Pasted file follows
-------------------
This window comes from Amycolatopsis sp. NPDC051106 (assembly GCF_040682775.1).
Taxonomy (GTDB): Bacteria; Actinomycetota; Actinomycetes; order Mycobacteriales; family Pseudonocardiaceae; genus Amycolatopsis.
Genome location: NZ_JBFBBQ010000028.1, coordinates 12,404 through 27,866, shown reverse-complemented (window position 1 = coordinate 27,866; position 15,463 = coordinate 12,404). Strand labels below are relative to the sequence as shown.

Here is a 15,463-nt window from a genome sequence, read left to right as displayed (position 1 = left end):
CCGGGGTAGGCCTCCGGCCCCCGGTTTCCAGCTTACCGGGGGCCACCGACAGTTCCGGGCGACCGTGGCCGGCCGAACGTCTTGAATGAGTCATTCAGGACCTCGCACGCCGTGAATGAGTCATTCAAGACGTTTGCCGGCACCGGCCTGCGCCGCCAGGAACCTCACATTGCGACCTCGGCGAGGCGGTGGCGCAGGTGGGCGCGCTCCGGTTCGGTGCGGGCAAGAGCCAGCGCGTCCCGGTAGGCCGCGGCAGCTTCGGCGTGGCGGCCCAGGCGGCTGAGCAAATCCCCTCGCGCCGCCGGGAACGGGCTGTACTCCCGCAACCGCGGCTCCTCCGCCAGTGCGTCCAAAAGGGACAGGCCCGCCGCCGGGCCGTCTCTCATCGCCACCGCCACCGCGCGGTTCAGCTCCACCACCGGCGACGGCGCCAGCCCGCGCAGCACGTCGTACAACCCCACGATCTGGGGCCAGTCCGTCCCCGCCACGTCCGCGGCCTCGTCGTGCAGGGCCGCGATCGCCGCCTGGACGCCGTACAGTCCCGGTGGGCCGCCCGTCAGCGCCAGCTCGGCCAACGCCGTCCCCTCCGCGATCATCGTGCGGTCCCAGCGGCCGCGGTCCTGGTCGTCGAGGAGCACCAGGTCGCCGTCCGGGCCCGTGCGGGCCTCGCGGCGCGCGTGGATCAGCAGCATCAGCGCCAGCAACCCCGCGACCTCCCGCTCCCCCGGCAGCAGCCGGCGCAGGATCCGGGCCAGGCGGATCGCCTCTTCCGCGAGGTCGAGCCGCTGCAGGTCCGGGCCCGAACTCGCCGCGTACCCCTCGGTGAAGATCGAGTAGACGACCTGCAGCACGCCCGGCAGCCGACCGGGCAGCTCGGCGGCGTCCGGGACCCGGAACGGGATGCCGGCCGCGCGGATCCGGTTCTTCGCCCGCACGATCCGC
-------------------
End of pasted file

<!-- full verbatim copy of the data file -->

This window comes from Amycolatopsis sp. NPDC051106 (assembly GCF_040682775.1).
Taxonomy (GTDB): Bacteria; Actinomycetota; Actinomycetes; order Mycobacteriales; family Pseudonocardiaceae; genus Amycolatopsis.
Genome location: NZ_JBFBBQ010000028.1, coordinates 12,404 through 27,866, shown reverse-complemented (window position 1 = coordinate 27,866; position 15,463 = coordinate 12,404). Strand labels below are relative to the sequence as shown.

Here is a 15,463-nt window from a genome sequence, read left to right as displayed (position 1 = left end):
CCGGGGTAGGCCTCCGGCCCCCGGTTTCCAGCTTACCGGGGGCCACCGACAGTTCCGGGCGACCGTGGCCGGCCGAACGTCTTGAATGAGTCATTCAGGACCTCGCACGCCGTGAATGAGTCATTCAAGACGTTTGCCGGCACCGGCCTGCGCCGCCAGGAACCTCACATTGCGACCTCGGCGAGGCGGTGGCGCAGGTGGGCGCGCTCCGGTTCGGTGCGGGCAAGAGCCAGCGCGTCCCGGTAGGCCGCGGCAGCTTCGGCGTGGCGGCCCAGGCGGCTGAGCAAATCCCCTCGCGCCGCCGGGAACGGGCTGTACTCCCGCAACCGCGGCTCCTCCGCCAGTGCGTCCAAAAGGGACAGGCCCGCCGCCGGGCCGTCTCTCATCGCCACCGCCACCGCGCGGTTCAGCTCCACCACCGGCGACGGCGCCAGCCCGCGCAGCACGTCGTACAACCCCACGATCTGGGGCCAGTCCGTCCCCGCCACGTCCGCGGCCTCGTCGTGCAGGGCCGCGATCGCCGCCTGGACGCCGTACAGTCCCGGTGGGCCGCCCGTCAGCGCCAGCTCGGCCAACGCCGTCCCCTCCGCGATCATCGTGCGGTCCCAGCGGCCGCGGTCCTGGTCGTCGAGGAGCACCAGGTCGCCGTCCGGGCCCGTGCGGGCCTCGCGGCGCGCGTGGATCAGCAGCATCAGCGCCAGCAACCCCGCGACCTCCCGCTCCCCCGGCAGCAGCCGGCGCAGGATCCGGGCCAGGCGGATCGCCTCTTCCGCGAGGTCGAGCCGCTGCAGGTCCGGGCCCGAACTCGCCGCGTACCCCTCGGTGAAGATCGAGTAGACGACCTGCAGCACGCCCGGCAGCCGACCGGGCAGCTCGGCGGCGTCCGGGACCCGGAACGGGATGCCGGCCGCGCGGATCCGGTTCTTCGCCCGCACGATCCGC